Two wily, articulate men in a drawing room, attempting to out-maneuver one another through tart words and dubious deeds. Blackout. A scream. A murder.
The very blueprint for Sleuth, Anthony Shaffer's hit play from 1970, one of the most devious (and popular) theatrical thrillers in recent memory.
In fact, in all the intervening years the only mystery to raise the bar higher has been Ira Levin's complex Deathtrap, which premiered on Broadway in 1978 and became the longest-running comedy thriller in history.
Deathtrap concerns two wily, articulate men in a drawing room, each a playwright who's bound and determined to out-plot the other.
The play has so many red herrings, trap doors and false leads, it's virtually impossible to talk about it without giving the whole thing away.
Ah, but therein lies the fiendish brilliance of Levin's built-in intricacies.
"People describe it like this: ‘It's a mystery that has a comedic side to it, even though there's a double murder in it,'" says Savannah Community Theatre founder Tom Coleman, who's producing Deathtrap for two weekends at Muse Arts Warehouse. "They just don't tell you who's killed. They say ‘There are plenty of twists and turns in the plot.'"
As soon as Coleman got this production of Deathtrap going, he found himself up to his eyeballs in advance work for the musical Hands of the Spirit, the next SCT show, so he assigned directorial duties to Carl Rosengart, who directed Luv last year under Coleman's auspices.
Much like the classic work of Agatha Christie, Coleman says, Deathtrap never goes out of fashion. "I did this show probably 20 years ago, and audiences loved it," he says. "It still plays and it doesn't feel at all dated."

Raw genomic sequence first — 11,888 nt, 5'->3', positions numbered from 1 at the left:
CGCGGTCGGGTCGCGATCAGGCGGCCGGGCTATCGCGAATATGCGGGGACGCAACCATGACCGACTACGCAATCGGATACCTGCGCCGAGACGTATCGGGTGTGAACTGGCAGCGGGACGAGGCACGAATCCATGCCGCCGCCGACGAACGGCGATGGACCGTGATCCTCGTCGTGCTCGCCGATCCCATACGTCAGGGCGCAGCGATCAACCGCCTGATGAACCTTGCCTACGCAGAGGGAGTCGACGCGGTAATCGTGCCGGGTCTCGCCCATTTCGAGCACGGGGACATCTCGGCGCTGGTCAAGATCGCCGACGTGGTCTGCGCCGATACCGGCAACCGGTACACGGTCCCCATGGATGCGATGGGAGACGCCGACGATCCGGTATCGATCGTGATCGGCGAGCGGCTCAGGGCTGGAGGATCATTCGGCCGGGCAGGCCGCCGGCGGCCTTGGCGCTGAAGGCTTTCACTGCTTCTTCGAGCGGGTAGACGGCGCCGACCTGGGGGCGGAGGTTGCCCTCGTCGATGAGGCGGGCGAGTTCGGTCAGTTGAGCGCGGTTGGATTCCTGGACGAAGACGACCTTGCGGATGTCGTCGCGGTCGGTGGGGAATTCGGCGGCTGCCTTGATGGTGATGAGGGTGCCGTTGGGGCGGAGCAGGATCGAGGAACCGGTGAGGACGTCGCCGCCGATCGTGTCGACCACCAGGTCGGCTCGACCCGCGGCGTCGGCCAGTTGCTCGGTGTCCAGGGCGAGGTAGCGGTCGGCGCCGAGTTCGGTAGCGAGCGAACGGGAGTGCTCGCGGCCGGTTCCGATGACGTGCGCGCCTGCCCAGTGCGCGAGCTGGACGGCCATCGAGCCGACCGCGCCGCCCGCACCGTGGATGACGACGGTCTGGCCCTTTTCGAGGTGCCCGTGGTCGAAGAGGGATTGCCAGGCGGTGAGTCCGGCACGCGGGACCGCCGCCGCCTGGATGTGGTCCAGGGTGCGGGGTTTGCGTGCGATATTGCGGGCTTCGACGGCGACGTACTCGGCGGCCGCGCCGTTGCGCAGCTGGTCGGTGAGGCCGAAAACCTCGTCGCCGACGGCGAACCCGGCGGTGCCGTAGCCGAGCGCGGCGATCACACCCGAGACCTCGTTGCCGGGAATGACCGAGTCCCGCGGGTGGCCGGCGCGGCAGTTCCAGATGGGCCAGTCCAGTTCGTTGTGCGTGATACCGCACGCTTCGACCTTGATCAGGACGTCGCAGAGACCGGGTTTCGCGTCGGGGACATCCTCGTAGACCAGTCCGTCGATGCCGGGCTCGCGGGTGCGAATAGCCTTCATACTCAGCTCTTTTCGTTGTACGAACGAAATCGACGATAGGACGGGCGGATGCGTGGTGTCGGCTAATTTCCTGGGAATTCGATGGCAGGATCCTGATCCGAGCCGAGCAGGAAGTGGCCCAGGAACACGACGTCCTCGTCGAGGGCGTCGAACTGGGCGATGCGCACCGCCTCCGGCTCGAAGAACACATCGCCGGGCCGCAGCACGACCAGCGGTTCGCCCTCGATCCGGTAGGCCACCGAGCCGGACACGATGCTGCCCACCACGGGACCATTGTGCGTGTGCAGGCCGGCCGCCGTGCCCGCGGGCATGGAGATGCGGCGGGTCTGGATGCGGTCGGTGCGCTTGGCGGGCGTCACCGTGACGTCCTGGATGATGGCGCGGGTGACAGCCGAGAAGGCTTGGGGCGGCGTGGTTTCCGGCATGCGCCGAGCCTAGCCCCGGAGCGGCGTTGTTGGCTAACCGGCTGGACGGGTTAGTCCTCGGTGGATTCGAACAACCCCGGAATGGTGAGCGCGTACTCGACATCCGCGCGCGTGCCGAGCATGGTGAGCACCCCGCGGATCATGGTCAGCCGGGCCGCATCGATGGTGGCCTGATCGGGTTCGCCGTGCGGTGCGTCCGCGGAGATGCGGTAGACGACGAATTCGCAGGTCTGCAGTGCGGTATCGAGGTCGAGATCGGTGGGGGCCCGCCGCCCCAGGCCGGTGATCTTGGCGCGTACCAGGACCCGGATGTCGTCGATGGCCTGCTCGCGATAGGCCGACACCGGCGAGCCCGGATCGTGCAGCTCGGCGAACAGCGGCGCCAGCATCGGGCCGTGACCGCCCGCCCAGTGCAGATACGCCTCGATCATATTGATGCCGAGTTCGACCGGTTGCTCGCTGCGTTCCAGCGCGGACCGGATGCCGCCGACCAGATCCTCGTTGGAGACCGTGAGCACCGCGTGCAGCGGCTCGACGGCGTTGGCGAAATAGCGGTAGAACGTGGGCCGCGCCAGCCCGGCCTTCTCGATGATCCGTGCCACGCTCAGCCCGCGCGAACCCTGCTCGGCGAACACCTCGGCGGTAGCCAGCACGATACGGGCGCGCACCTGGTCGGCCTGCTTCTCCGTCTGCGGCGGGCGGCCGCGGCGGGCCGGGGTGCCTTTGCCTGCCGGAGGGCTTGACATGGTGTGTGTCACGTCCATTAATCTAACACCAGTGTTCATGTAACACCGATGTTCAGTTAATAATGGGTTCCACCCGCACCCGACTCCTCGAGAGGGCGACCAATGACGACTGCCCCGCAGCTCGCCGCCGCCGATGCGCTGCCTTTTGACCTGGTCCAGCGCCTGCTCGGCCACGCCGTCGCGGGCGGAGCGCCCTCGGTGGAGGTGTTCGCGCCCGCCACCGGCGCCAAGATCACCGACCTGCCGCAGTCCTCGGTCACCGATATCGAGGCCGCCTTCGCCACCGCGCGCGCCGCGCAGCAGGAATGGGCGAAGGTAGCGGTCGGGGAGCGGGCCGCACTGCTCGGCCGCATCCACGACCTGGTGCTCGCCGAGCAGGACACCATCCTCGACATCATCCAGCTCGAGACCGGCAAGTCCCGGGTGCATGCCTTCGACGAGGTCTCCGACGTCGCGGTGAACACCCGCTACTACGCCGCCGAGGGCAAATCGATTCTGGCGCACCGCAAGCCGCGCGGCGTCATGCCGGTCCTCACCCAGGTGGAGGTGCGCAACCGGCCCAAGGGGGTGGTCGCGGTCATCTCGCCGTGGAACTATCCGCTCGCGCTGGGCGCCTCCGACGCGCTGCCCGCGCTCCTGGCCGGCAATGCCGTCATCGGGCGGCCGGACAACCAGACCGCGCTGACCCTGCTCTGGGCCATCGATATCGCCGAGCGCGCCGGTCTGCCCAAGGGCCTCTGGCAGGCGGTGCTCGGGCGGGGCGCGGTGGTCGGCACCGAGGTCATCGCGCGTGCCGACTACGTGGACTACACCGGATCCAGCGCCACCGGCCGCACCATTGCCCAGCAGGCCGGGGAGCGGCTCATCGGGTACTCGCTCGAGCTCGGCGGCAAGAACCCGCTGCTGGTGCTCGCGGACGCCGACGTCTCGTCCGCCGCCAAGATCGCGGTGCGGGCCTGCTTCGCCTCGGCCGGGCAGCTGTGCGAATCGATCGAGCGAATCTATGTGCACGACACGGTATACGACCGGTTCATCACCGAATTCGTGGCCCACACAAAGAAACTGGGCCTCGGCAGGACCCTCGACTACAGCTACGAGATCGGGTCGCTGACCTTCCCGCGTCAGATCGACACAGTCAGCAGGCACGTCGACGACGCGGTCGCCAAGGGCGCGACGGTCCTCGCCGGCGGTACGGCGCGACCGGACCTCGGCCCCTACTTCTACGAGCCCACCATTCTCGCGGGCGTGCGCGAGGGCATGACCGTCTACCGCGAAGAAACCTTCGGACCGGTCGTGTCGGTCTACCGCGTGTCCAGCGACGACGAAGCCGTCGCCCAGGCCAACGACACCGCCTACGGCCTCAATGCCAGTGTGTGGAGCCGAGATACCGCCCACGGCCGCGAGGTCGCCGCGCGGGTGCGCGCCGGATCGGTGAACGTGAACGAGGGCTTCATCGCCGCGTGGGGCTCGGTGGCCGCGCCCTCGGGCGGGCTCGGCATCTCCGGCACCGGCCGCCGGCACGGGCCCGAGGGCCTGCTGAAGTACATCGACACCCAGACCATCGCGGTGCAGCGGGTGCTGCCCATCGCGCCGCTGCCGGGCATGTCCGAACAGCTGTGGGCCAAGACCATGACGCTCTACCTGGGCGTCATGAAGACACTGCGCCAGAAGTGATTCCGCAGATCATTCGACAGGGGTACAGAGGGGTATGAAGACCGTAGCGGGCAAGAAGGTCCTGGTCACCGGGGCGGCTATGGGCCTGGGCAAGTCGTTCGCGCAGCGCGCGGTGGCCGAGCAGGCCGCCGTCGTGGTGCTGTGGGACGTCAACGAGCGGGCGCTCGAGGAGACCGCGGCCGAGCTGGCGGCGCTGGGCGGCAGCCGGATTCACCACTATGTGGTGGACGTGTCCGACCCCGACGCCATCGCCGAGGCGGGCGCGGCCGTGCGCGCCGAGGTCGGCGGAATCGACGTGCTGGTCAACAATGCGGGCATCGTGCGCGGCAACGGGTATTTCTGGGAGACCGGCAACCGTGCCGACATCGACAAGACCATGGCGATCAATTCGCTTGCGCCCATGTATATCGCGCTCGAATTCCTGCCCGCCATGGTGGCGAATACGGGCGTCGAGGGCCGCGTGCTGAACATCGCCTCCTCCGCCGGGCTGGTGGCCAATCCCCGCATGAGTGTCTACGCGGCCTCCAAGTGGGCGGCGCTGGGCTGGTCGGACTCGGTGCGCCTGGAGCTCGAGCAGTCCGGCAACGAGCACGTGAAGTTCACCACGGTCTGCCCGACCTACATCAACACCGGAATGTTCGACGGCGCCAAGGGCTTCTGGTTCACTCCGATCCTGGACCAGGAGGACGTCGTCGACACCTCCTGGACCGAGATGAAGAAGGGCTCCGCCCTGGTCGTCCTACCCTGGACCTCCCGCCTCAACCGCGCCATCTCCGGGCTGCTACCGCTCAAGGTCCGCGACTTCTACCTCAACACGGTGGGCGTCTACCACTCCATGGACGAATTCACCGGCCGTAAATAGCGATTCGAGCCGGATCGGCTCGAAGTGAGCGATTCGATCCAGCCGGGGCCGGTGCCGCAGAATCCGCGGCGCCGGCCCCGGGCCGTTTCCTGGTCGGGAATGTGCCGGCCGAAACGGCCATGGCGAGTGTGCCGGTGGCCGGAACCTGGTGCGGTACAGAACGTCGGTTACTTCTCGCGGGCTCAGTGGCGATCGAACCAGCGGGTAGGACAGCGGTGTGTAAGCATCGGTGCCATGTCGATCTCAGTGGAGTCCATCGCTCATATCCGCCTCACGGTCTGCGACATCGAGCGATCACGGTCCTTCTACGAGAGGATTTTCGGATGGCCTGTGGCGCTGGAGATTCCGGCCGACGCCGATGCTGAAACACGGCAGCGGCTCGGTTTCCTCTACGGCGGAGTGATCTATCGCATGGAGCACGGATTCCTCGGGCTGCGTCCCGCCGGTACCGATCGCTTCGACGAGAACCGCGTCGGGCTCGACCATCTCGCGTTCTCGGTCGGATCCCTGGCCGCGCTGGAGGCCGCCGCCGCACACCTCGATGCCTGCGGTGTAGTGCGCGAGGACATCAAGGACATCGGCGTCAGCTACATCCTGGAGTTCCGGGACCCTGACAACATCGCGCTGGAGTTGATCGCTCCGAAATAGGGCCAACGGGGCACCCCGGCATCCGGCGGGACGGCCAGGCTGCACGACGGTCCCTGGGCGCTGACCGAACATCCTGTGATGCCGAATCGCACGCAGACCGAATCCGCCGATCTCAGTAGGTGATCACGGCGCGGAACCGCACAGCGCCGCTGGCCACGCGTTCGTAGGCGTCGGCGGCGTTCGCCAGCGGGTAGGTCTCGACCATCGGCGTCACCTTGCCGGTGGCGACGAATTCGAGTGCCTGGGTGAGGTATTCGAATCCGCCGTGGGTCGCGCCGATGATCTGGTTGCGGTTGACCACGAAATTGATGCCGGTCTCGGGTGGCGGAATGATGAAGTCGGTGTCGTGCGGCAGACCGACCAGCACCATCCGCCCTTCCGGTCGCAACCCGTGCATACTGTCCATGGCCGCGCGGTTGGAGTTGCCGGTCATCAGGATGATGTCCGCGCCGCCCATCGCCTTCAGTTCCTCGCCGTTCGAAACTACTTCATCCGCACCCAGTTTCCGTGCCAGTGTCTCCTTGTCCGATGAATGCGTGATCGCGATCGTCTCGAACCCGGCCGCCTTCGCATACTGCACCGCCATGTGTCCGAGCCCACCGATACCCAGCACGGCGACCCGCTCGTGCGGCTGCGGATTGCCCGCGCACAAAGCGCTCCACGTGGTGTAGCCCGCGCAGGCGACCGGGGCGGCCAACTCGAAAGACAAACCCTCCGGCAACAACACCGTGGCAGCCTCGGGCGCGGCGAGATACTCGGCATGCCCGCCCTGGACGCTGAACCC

David Berlin plays Sidney Bruhl, with Reece Thomas as his theatrical adversary, Clifford Anderson (Michael Caine and Christopher Reeve played the characters in the 1982 film version).
Mailee Gilbert has the role of Myra, Bruhl's sickly wife.
"Two-thirds a thriller and one-third a devilishly clever comedy," said Cue magazine. "Suspend your disbelief and be delighted. Scream a little. It's good for you."
This production, Coleman explains, very nearly went off the rails before his company even got started. "The year before last, they decided to revive it in London," he says. "People are going kind of crazy for those revival things. Guys and Dolls has been back 100 times.
"So it turns out it was such a success, they're bringing the revival to Broadway. They pulled the rights for it for two years."
(That's common practice for the rights-holding party, to keep away any and all potential competition.)
"Finally they said, OK, if you can do it now, you can have the rights. So we snuck in under the guidelines, and we had to get a letter of release from New York."
Simon Russell Beale and Jonathan Groff had the roles of Gruhl and Anderson in the West End Deathtrap revival, which ran from September 2010 through January, to strong reviews.
"Their reason for reviving it was ‘OK, we've come into another generation that hasn't seen it,'" says Coleman. "'And perhaps we can pull the people back who've seen it before, because they liked it, and we can interest a new group of people.'"
In the meantime, Coleman, his director and their cast have been telling everyone they know about Deathtrap, and attempting to explain it without giving away and details.
"Everyone says ‘Don't I know that show?' and I'll go ‘Well, tell me what you know,'" says Coleman. "And what they're usually describing to me is Sleuth.
"I go ‘OK, you're close.' But this is a little different."
Where: Muse Arts Warehouse, 703D Louisville Road
When: At 7:30 p.m. April 1, 2, 7, 8 and 9; 3 p.m. April 3 and 10
Tickets: $10 (Thur) $15 (Sun) $20 (Fri & Sat)
Reservations: (912) 247-4644
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